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Corporate finance Updated: 26 Jan 2019

7 key steps to a successful IPO

Going public is an option that many businesses start considering after reaching a certain stage in their development, whether to access funding from capital markets and drive their growth strategy, or to offer the opportunity to its private shareholders to obtain liquidity, crystalize the value of their shares and diversify their asset portfolio. But, what factors determine the success of an IPO?

Without a doubt, the chances of success of a company’s IPO largely depend on the appeal of the investment proposal represented by the company, its equity story. In other words, the company has to offer a proposition that’s capable of attracting potential investors.

However, there are other factors that can largely contribute to the success – if properly designed and chosen – or failure of the process. The most significant challenges to ensure the success of the transaction are the following:

1. Defining an attractive ‘equity story’. Identifying and highlighting the company’s strengths and opportunities, as well as the mitigating factors to the risks or threats facing the company’s business model. The idea is to build a convincing narrative that conveys, in the clearest and simplest way possible, the attractive investment proposition embodied by the company.

2. Design an adequate price discovery process, to determine the right price of the shares, i.e. the price at which investors are willing to buy and the issuer to sell the shares. For this, it is important to:

  • Adequately position the company going public with respect to other publicly listed companies in the same sector, or which share similar characteristics. The goal is to provide investors with valid references on which to build their analysis.
  • Preparing a comprehensive analyst presentation that clearly sets out the company’s business strategy, offering the broadest amount of information to support its credibility.
  • Designing an ample ‘education' plan for investors and subsequently collecting, analyzing and understanding the feedback provided by those willing to invest.
  • Optimizing the reach of the roadshow, where company executives visit and help potential investors with any doubts they might harbor at the time of making the decision to invest.

3. Adjusting the offering size and structure to ensure the achievement of the company’s goals and the execution of its business plan. At the same time it is important to provide shares with sufficient liquidity once they start trading in the market.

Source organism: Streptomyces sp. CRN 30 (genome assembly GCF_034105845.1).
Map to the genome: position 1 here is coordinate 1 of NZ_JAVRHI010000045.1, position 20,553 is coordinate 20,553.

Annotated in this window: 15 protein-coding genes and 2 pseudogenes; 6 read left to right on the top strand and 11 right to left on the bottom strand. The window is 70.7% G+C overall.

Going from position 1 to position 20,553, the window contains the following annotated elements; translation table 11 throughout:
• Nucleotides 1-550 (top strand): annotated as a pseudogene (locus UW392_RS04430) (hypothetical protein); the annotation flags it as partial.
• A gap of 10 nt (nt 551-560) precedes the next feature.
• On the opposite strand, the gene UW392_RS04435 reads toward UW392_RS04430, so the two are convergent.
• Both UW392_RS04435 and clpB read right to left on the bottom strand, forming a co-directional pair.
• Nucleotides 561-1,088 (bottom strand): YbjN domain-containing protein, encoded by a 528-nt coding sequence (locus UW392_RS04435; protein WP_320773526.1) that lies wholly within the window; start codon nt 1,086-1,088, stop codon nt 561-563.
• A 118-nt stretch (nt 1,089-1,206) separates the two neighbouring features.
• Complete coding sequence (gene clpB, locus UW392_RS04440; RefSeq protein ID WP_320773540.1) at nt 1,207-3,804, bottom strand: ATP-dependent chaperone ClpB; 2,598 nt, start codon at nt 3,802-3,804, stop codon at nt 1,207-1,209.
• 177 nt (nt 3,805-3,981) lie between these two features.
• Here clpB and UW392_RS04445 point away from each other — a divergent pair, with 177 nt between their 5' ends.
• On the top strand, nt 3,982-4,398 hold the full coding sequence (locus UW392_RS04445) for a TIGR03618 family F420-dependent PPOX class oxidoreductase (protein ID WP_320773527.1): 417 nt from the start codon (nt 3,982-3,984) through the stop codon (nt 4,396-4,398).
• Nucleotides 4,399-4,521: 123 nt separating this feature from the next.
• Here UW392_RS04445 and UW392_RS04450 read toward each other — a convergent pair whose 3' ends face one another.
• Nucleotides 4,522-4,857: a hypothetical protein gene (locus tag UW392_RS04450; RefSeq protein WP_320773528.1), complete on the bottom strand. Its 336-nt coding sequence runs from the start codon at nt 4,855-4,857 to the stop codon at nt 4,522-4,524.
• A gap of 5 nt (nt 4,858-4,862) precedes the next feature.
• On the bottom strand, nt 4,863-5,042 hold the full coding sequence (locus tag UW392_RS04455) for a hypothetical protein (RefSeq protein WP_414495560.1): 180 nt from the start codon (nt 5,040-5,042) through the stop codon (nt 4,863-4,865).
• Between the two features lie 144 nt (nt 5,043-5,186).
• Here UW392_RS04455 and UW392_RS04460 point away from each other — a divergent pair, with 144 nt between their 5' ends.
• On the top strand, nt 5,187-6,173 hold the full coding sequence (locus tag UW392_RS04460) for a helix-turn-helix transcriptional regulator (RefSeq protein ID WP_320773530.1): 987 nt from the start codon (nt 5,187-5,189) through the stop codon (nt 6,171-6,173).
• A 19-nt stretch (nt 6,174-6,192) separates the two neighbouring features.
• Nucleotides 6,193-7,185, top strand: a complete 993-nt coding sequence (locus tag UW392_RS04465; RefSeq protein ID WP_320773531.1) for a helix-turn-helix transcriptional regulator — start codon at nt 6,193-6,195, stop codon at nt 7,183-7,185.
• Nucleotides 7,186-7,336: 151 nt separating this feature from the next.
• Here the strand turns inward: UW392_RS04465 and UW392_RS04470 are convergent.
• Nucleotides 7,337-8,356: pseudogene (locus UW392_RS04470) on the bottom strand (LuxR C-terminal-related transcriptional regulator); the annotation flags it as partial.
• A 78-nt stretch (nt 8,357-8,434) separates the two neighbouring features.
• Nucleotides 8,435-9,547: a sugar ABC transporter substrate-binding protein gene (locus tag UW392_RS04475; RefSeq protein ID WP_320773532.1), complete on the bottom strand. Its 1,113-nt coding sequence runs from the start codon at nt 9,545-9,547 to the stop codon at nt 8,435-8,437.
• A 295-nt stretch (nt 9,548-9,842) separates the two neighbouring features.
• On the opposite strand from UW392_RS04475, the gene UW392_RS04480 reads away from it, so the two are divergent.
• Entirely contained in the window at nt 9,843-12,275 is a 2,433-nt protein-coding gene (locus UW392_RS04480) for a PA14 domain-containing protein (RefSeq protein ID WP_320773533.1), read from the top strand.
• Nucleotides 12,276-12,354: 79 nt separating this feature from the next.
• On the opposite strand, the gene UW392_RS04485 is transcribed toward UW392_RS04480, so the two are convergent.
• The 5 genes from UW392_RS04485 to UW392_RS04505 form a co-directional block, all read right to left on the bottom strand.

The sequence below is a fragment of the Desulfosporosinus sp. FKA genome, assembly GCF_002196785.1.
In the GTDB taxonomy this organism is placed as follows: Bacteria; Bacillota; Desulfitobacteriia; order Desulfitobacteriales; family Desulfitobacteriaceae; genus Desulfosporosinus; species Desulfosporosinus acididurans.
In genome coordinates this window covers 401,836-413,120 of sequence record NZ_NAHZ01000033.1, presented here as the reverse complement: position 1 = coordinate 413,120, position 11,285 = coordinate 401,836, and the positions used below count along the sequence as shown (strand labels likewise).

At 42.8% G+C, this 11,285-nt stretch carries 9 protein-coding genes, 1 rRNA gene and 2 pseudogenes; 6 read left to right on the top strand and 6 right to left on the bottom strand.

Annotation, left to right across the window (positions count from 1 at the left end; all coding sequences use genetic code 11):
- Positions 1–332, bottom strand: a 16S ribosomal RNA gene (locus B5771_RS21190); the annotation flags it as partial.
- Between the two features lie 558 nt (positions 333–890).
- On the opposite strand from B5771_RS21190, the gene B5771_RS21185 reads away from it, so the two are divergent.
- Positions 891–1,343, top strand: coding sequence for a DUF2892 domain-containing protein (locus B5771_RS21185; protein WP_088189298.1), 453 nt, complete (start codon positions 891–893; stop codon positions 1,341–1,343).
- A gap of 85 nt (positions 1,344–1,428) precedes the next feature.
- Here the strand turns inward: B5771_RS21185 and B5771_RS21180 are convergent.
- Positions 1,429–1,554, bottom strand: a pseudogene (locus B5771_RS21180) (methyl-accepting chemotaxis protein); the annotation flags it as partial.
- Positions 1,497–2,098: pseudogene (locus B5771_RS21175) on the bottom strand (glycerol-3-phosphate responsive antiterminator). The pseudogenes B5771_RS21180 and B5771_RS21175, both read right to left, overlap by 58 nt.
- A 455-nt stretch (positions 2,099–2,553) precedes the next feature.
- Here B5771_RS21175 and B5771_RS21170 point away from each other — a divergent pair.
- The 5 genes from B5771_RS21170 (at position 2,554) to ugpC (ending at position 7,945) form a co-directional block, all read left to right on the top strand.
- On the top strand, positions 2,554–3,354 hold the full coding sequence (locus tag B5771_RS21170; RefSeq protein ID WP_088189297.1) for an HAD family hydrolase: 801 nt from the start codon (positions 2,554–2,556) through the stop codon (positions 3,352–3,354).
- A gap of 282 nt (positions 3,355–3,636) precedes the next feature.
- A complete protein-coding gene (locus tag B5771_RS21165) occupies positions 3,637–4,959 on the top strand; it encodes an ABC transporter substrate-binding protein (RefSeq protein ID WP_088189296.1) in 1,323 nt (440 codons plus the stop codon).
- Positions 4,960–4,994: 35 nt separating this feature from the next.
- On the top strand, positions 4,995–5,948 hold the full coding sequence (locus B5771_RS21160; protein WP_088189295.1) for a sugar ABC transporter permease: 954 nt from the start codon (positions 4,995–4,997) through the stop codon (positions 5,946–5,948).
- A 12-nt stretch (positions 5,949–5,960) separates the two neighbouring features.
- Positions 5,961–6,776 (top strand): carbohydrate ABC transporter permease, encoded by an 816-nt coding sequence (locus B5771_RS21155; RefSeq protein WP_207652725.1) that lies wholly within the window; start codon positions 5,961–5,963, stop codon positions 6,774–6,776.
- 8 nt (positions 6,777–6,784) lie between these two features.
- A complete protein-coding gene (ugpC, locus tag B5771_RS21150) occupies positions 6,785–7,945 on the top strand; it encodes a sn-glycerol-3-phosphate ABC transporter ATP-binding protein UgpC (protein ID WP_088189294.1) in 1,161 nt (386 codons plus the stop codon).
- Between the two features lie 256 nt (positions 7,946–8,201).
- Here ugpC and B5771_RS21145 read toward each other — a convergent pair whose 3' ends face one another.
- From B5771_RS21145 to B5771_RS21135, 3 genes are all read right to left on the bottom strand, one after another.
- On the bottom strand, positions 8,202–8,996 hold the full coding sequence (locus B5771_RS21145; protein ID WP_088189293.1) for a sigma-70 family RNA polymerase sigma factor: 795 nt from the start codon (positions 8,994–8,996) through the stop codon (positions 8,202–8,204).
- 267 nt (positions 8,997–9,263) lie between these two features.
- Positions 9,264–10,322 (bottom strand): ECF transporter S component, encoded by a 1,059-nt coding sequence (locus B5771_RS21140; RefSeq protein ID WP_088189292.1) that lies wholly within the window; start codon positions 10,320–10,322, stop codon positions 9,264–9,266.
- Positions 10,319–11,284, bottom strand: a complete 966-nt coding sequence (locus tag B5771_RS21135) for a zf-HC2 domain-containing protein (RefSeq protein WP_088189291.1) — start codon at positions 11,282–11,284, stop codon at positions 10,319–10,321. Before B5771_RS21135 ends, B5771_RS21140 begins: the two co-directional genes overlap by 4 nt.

4. Choosing the right market timing. Deciding on the best window of opportunity taking into account market trends, potential threats, and competing transactions, and of course, the issuer’s own strategy and needs.


The chances of success of a company’s IPO largely depend on the appeal of the investment proposal represented by the company, its equity story.

5. Defining the principles on which to build the company’s shareholder base. This is the only occasion on which the company can choose who it wants as a partner in its capital. For this same reason, it will have to decide on how to allocate the offer’s shares. The goal is to build a long-term oriented and stable shareholder base, as well as to ensure that the shares will have sufficient depth and breadth once they start trading.

6. Surround itself with the adequate travel companions, including legal and accounting firms that help in the preparation of the financial statements and the Prospectus. It is essential to also to secure the support of a committed and experienced syndicate of banks, acting as book-runners and co-leads, which have a profound knowledge of the institutional investors committed to the operation.

7. Finally, the company must always keep in mind that the IPO is not an end in itself, but the start of a new life as a publicly listed company. Once it goes public, the company’s success will be measured based on its ability to meet its commitment with investors, both regarding the execution of its business plan, and in the treatment of minority shareholders. That is why it is important to, on the one hand, ensure that corporate governance bodies work properly according the market’s strictest standards; and, on the other, to set up an investor relations function with investors that allows them to stay informed, promotes the independent analysis of the company and favors the share’s liquidity.